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August 26, 2016 / 22 Av, 5776

Posts Tagged ‘Devarim’

Divorce And Monetary Documents

Wednesday, August 29th, 2012

The pasuk from which most of the halachos of gittin (divorce) are derived is in this week’s parshah. The pasuk says: “Ki yikach ish isha… vechasav lah sefer kerisus v’nasan b’yadah veshilchah mi’beiso – If a man marries a woman … and he wrote her a bill of divorce and placed it in her hand and sent her from his house” (Devarim 24:1).

Generally, the divorce process is when a husband writes a document of divorce and gives it to his wife. One halacha that results from this pasuk is that the husband or his agent must put the get in the hand (or possession) of his wife in order for the get to be valid. But this is problematic, for the rabbanan decreed that everything that a married woman acquires belongs to her husband. How then could the husband put the get into her possession if wherever he places it will acquire for him what he already owns? Even directly placing the get in her hands will be considered as if he gave it to himself, as she essentially has no property that belongs to her. Even property that she owned prior to their marriage is considered as belonging to her husband.

The Gemara in Gittin 77b answers that there is a concept called “gitta veyada ba’im k’echad – her get and her hand come together.” This means that since, if the get would be valid, she would have a hand of her own to receive the get, we thus credit her with already having her hand in this transaction – and the get is as valid as if he put it in her hand. The Gemara says that this rule also applies in a scenario whereby the husband places the get in her property. This is so since if the transaction would materialize, the property would belong to her, and we grant the property to her in order to facilitate the transaction.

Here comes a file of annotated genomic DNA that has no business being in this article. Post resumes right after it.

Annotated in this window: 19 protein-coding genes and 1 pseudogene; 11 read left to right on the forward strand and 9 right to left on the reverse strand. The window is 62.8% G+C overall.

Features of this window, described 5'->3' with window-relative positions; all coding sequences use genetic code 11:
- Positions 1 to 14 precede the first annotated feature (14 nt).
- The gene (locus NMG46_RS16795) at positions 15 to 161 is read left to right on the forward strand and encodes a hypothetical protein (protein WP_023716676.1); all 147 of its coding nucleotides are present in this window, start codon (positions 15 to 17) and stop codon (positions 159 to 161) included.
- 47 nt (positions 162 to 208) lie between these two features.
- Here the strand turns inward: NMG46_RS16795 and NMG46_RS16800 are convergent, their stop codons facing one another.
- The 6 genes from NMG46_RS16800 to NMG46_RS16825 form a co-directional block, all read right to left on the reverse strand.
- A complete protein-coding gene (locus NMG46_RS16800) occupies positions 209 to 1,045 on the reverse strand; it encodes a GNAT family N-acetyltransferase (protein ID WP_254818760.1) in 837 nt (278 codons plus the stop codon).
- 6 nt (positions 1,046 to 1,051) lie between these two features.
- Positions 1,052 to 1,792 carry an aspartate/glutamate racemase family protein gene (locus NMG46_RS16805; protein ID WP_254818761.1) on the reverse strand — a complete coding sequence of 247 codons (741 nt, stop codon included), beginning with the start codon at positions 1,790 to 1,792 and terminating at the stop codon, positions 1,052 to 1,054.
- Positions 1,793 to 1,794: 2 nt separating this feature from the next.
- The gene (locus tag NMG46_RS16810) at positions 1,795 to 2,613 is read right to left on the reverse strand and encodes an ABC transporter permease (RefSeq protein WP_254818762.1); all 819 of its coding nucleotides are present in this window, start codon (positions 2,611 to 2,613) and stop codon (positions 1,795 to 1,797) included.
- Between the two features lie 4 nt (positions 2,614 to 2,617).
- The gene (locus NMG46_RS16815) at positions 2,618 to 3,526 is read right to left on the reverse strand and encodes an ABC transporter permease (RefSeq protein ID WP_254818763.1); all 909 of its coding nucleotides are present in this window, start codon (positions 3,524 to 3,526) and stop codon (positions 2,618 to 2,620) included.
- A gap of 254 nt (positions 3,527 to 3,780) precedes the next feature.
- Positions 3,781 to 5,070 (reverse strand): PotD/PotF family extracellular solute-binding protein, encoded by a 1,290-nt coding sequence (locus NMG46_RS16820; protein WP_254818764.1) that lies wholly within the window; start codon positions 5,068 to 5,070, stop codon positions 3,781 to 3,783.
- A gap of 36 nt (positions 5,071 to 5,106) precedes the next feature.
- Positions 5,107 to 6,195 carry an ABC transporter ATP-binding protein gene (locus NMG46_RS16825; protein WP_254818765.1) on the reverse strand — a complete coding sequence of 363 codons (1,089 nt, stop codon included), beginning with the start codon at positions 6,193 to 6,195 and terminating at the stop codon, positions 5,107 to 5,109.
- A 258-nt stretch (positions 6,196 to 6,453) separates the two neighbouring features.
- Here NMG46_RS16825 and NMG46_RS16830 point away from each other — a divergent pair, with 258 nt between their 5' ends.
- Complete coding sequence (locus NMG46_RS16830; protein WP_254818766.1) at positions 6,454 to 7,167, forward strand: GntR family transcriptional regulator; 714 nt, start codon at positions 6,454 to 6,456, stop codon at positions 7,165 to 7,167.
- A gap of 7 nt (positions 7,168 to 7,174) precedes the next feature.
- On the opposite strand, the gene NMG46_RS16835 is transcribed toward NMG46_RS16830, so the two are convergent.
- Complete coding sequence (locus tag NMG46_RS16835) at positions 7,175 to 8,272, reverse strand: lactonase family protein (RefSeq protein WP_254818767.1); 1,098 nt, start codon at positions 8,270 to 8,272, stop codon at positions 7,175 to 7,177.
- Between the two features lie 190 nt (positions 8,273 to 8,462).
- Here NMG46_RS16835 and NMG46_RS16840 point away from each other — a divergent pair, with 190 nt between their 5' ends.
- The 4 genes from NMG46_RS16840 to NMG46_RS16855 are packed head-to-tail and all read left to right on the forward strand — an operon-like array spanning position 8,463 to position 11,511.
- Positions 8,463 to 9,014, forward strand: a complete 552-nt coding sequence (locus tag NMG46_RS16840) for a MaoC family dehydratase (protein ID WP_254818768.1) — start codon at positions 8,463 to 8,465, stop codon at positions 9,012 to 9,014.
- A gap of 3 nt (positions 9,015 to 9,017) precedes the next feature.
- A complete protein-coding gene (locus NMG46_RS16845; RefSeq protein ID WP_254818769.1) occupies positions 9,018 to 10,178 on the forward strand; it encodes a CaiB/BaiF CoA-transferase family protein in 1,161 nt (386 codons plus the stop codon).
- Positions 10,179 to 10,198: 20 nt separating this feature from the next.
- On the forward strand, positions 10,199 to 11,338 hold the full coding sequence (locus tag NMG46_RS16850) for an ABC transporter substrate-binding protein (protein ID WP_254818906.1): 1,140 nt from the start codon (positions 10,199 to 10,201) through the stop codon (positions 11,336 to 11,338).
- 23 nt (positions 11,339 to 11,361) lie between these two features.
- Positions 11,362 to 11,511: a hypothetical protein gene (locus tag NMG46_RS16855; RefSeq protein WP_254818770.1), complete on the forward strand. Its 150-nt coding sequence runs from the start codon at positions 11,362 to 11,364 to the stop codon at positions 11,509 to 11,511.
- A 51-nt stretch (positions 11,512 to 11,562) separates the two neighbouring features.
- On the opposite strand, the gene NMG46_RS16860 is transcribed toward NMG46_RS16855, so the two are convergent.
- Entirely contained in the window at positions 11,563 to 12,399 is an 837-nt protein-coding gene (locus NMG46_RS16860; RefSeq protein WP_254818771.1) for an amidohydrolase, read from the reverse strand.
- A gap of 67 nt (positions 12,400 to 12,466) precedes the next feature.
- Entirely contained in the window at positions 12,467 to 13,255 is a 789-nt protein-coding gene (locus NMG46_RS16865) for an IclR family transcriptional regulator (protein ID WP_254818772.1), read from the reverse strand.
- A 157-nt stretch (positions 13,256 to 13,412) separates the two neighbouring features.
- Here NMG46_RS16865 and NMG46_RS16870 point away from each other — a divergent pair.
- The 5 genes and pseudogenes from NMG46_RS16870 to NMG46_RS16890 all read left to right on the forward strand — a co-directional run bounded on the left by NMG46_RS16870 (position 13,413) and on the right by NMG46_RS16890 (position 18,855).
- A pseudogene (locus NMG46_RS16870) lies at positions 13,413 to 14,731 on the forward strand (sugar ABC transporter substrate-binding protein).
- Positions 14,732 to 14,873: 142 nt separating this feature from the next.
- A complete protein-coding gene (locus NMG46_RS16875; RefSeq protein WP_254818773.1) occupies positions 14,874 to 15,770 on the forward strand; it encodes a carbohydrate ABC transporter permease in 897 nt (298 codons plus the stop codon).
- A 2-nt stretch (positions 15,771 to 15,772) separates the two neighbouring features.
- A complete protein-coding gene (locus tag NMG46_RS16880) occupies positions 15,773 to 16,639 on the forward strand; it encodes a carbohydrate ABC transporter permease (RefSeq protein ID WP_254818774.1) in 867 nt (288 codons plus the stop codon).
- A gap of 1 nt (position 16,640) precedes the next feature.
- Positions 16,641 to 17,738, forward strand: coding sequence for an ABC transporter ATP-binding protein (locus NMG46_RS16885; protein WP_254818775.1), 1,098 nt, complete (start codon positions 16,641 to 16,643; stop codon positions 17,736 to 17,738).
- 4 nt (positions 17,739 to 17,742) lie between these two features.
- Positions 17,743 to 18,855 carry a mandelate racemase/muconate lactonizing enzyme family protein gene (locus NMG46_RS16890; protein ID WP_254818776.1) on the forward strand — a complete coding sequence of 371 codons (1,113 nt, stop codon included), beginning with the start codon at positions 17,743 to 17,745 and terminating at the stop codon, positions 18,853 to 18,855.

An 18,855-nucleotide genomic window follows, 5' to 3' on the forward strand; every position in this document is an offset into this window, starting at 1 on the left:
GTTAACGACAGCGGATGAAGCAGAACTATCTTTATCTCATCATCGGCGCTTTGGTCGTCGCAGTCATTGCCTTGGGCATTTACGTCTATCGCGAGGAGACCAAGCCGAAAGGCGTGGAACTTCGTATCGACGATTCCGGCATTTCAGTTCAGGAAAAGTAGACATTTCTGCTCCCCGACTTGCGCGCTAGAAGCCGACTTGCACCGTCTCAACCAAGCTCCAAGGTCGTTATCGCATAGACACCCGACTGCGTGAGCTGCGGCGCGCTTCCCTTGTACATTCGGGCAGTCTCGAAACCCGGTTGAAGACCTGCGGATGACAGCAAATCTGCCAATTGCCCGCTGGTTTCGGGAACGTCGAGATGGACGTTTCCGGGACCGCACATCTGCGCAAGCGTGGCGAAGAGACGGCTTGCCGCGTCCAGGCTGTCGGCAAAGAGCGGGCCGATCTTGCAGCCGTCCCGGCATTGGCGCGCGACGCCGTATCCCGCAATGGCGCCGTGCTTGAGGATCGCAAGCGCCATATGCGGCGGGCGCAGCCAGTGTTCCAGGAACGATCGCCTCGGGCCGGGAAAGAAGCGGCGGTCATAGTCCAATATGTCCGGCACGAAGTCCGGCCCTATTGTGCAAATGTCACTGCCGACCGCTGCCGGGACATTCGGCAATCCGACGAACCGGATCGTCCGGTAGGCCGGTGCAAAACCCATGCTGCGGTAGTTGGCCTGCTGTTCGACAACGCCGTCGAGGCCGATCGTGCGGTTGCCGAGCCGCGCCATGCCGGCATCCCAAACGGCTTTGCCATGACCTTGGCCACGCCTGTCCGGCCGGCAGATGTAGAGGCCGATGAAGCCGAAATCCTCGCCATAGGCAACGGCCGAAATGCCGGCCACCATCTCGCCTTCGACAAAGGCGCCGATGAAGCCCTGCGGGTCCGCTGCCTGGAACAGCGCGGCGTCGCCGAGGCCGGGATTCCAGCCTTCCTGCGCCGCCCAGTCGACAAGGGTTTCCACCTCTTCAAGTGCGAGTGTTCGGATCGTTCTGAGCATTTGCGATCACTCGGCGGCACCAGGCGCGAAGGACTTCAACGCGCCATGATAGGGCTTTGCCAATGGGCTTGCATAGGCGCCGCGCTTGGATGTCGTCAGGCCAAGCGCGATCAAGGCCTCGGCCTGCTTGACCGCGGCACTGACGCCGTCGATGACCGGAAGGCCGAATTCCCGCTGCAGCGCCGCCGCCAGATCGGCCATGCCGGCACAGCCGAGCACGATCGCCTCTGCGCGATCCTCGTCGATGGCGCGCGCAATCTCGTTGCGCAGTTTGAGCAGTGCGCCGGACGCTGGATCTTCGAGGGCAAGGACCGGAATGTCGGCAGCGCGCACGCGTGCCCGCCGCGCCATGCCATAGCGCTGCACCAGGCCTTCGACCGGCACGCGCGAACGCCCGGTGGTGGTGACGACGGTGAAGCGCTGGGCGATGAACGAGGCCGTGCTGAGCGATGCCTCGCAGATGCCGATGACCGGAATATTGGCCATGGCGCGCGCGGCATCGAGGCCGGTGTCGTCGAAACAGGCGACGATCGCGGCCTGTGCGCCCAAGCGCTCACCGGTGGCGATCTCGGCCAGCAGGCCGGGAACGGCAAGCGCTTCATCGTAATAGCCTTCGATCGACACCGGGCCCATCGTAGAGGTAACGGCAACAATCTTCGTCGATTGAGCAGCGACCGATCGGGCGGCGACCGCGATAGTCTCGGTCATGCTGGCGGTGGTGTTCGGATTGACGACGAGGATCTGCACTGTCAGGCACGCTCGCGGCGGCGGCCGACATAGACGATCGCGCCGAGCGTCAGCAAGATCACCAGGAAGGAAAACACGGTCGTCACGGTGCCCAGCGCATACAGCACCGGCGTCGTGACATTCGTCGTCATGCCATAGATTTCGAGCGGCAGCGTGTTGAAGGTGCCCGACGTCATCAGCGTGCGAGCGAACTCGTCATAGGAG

The Ketzos Hachoshen (200:5) speculates as to whether we can apply this concept to monetary transactions as well. For example, if Reuven wants to give property to Shimon as a gift, one of the ways that property is acquired is by writing a shtar (document) and giving it to the buyer or to his property – similar to a get. Could Reuven place the gift document in the property and tell Shimon that he has given him the property? Would we say or not say that his property and his gift are combined? Since in order to acquire the property, Shimon needs to own the property that contains the document. And if he would own the property (the document would be in his possession) and therefore have the property acquired for him, perhaps it is a valid transaction – just as it is by a get.